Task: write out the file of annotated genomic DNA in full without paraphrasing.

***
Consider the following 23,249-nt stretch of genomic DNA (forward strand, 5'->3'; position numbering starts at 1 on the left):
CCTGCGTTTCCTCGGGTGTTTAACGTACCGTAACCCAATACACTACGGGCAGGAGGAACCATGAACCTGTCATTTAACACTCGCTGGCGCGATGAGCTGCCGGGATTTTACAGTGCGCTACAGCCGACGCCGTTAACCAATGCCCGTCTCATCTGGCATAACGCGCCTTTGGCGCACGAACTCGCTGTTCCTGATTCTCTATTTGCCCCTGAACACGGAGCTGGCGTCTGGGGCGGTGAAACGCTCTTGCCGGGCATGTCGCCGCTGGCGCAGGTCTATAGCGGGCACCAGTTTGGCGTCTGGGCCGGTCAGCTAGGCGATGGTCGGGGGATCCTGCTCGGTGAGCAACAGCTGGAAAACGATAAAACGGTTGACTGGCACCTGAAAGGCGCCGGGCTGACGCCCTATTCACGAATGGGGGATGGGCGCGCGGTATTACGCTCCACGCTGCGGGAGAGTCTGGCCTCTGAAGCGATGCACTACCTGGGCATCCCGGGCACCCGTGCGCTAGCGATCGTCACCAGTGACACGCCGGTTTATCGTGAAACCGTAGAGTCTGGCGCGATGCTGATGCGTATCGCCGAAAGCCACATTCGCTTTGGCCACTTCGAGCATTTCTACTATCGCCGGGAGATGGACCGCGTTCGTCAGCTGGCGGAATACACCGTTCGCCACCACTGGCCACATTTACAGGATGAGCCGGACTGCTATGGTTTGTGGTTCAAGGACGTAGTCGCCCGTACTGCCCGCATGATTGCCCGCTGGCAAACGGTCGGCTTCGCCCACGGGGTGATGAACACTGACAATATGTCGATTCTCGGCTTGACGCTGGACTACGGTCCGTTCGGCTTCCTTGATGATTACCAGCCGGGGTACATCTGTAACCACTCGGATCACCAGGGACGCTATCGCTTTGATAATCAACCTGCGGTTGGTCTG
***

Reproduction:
Consider the following 23,249-nt stretch of genomic DNA (forward strand, 5'->3'; position numbering starts at 1 on the left):
CCTGCGTTTCCTCGGGTGTTTAACGTACCGTAACCCAATACACTACGGGCAGGAGGAACCATGAACCTGTCATTTAACACTCGCTGGCGCGATGAGCTGCCGGGATTTTACAGTGCGCTACAGCCGACGCCGTTAACCAATGCCCGTCTCATCTGGCATAACGCGCCTTTGGCGCACGAACTCGCTGTTCCTGATTCTCTATTTGCCCCTGAACACGGAGCTGGCGTCTGGGGCGGTGAAACGCTCTTGCCGGGCATGTCGCCGCTGGCGCAGGTCTATAGCGGGCACCAGTTTGGCGTCTGGGCCGGTCAGCTAGGCGATGGTCGGGGGATCCTGCTCGGTGAGCAACAGCTGGAAAACGATAAAACGGTTGACTGGCACCTGAAAGGCGCCGGGCTGACGCCCTATTCACGAATGGGGGATGGGCGCGCGGTATTACGCTCCACGCTGCGGGAGAGTCTGGCCTCTGAAGCGATGCACTACCTGGGCATCCCGGGCACCCGTGCGCTAGCGATCGTCACCAGTGACACGCCGGTTTATCGTGAAACCGTAGAGTCTGGCGCGATGCTGATGCGTATCGCCGAAAGCCACATTCGCTTTGGCCACTTCGAGCATTTCTACTATCGCCGGGAGATGGACCGCGTTCGTCAGCTGGCGGAATACACCGTTCGCCACCACTGGCCACATTTACAGGATGAGCCGGACTGCTATGGTTTGTGGTTCAAGGACGTAGTCGCCCGTACTGCCCGCATGATTGCCCGCTGGCAAACGGTCGGCTTCGCCCACGGGGTGATGAACACTGACAATATGTCGATTCTCGGCTTGACGCTGGACTACGGTCCGTTCGGCTTCCTTGATGATTACCAGCCGGGGTACATCTGTAACCACTCGGATCACCAGGGACGCTATCGCTTTGATAATCAACCTGCGGTTGGTCTG